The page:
Lyndsey Burton is a Mother, Wife, Meditation Coach and Founder of the Soul Sisters. After years of being at the mercy of a busy mind, Lyndsey decided enough was enough and devoted her life to escaping the busy trap. She has trained with the Buddhist community and with No1 Best Seller Sandy C. Newbigging, in mindfulness and Meditation. Lyndsey connects with busy women and helps them to find 10 minutes a day to Meditate.
You can find her at: www.lyndseyburton.co.uk
Caterpillar Pose is a great pose to open up the tight muscles and fascia of the whole back of your body including the legs and back. So depending on your intended area, you can use props to change up this pose to be more legs, more back or even a bit of both if that’s what is needed.
In the video below I’ll walk you through the complete how-to for Caterpillar pose including modifications and how to use props to customize your pose to suit your needs. If you have bulging disks you’ll want to keep your spine long and back flat in this pose instead of rounding your spine.
We have a tendency to avoid our own tender spots and to walk around the potholes of our vulnerability. We’re afraid of getting upset, apprehensive of being hurt, terrified by the prospect of feeling things too deeply. We know there exist certain conditions of mind and heart for which there is no numbing pill. We tend to think our threshold for discomfort is way lower than it actually is in part because our true limit hasn’t ever been tested.
We dodge things that entail loss of control. We date people that we don’t love because that one time we fell in love for real it felt like a runaway car that smashed into a brick wall at full speed. We swore we’d never do that again.
“I’m feeling steady right now” I tell myself. “I’ll just bypass anything that ruffles my feathers or gets me off course.” This is the equivalent of erecting a bubble and living inside it. In our protective avoidance we miss not only the grit but also the rapture. We keep out the danger forgetting that a little danger is actually good for us. A little turbulence reminds us that we’re alive.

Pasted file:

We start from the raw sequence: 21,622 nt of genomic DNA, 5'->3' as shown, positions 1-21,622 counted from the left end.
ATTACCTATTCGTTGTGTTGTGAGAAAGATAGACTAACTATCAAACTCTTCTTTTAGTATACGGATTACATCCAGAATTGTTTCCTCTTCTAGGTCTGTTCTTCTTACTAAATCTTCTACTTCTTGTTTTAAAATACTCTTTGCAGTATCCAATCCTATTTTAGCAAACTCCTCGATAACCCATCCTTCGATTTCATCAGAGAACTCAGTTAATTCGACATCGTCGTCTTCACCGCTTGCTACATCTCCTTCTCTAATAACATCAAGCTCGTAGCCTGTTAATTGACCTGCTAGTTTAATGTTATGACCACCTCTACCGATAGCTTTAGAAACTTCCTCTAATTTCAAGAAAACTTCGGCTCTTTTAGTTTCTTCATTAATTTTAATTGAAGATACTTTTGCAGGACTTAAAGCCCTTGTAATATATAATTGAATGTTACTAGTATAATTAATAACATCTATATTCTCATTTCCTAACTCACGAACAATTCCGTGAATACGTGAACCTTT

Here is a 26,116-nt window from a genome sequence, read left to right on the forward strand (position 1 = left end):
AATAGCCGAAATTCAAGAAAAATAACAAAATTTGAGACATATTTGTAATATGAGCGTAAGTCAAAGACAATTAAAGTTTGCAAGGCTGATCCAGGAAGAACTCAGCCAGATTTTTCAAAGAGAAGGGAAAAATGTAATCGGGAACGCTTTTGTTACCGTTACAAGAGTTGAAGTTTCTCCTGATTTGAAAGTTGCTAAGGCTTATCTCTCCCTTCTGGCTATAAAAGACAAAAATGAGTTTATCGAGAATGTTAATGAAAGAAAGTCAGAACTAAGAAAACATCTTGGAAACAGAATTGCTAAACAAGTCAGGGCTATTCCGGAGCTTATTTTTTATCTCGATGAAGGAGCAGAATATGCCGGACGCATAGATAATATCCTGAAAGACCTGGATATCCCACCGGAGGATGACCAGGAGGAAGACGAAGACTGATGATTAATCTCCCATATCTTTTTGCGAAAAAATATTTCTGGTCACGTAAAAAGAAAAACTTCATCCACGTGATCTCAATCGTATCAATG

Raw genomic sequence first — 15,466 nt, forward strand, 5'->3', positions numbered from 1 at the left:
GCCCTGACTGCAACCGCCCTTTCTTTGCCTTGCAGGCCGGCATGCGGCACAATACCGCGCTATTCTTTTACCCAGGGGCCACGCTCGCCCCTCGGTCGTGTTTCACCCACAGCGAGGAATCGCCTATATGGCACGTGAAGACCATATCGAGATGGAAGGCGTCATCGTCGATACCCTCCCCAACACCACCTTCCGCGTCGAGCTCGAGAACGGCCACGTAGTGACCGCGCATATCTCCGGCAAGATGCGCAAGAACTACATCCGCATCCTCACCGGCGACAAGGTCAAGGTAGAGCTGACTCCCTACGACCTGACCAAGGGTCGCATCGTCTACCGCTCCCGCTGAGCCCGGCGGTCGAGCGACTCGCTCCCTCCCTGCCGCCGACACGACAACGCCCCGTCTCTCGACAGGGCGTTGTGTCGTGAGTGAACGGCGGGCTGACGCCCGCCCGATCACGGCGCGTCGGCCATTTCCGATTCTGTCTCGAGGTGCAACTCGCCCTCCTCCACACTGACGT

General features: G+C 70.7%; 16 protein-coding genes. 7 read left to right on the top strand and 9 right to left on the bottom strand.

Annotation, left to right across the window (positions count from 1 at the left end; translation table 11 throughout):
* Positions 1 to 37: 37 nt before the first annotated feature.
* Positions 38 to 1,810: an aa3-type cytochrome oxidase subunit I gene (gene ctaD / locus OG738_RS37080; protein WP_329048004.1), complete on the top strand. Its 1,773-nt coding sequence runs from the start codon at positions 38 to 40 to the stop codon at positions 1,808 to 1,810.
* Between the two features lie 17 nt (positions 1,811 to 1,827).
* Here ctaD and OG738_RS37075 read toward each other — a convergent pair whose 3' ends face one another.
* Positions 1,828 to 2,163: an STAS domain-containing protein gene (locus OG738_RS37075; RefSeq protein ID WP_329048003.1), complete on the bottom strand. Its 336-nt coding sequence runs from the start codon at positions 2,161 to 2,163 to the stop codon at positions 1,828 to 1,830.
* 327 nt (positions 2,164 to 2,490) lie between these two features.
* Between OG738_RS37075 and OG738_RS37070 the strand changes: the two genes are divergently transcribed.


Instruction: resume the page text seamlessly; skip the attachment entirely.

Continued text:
We’re told from a young age to not get dirty, to keep our mouths, our hands, and our clothes clean. We look the other way when we walk by a homeless person, change the channel when we see appalling events on the news, and avoid our friend who just got diagnosed with cancer because we simply don’t know what to say. We’re afraid that one crack in our veneer will lead to the shattering of the whole vessel. We forget that we can’t be closed to some things and open to others. We can’t actually be closed and open at the same time.
We can only see ‘out there’ a reflection of what’s ‘in here’. If there are certain places ‘in here’ that we’re not willing to go, if there’s a certain depth ‘in here’ that we’re not willing to be with, then we’ll also not be able to be with that depth ‘out there’ or to even perceive that depth ‘out there’.
Some of my most cherish memories are of staying up way past my bedtime, feeling the moonlight on my face, and instead of averting my eyes, having a long hard look. Instead of avoiding the person that made me feel too much, I dove in. I trust the hurricane will not swallow me whole, or at least if it does, it will spit me, or at least some semblance of me, out on the other side.
Let yourself go. Walk through the door. Learn to sit in the fire with the pain, the loneliness, and the confusion. It is only by sitting in the blue heat at the fires’ core that you’ll access your true capacity to be there. In meeting my own shadow, I discovered that I could also meet your shame, guilt, and disillusionment and still hold steady.
Be defeated. Be disturbed. Be delirious. Let your hair get messy, go out on the coldest day and feel the frozen air sting your cheeks. Allow yourself to fall in love and feel the bare nakedness of that dizzying exposure. Stay up past your bedtime and revel not only in the night hours but actually feel the tiredness the next day—it is not your enemy. The next time you have a headache ride the waves of pain and notice the slight pause between throbs. Map your own discomfort. Befriend your bliss. Greet it with open arms.
Let life affect you. The heart can bear it all.
Marie-Ève’s calling is to remind others of the truth of who they are and to help them reconnect to ‘center’ — the powerful seat of wisdom and essence that lies within. She guides others in transforming their life challenges and experiences of loss and trauma into the powerful rerouting and growth opportunities that these initiations really are. A gentle and playful soul, Marie-Ève’s presence is often described, much to her delight, as ‘magical’. You can connect with her at Circling into Center
Copyright © 2015 Marie-Ève Bonneau
Nyk Danu Yoga ~ Victoria, BC, Private Yoga Sessions & Yoga Classes